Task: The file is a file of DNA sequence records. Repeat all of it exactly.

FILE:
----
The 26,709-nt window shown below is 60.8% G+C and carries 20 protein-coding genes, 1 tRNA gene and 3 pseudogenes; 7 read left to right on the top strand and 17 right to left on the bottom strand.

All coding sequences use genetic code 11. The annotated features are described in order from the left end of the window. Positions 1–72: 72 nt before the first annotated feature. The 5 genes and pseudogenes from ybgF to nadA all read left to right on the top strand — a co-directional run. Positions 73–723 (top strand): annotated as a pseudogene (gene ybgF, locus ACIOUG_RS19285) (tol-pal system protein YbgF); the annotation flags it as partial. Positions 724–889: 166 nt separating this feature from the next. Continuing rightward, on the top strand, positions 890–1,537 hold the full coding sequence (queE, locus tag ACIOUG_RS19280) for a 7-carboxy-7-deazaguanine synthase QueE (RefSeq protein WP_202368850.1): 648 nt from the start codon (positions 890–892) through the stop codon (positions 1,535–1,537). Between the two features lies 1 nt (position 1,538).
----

The 26,709-nt window shown below is 60.8% G+C and carries 20 protein-coding genes, 1 tRNA gene and 3 pseudogenes; 7 read left to right on the top strand and 17 right to left on the bottom strand.

All coding sequences use genetic code 11. The annotated features are described in order from the left end of the window. Positions 1–72: 72 nt before the first annotated feature. The 5 genes and pseudogenes from ybgF to nadA all read left to right on the top strand — a co-directional run. Positions 73–723 (top strand): annotated as a pseudogene (gene ybgF, locus ACIOUG_RS19285) (tol-pal system protein YbgF); the annotation flags it as partial. Positions 724–889: 166 nt separating this feature from the next. Continuing rightward, on the top strand, positions 890–1,537 hold the full coding sequence (queE, locus tag ACIOUG_RS19280) for a 7-carboxy-7-deazaguanine synthase QueE (RefSeq protein WP_202368850.1): 648 nt from the start codon (positions 890–892) through the stop codon (positions 1,535–1,537). Between the two features lies 1 nt (position 1,538).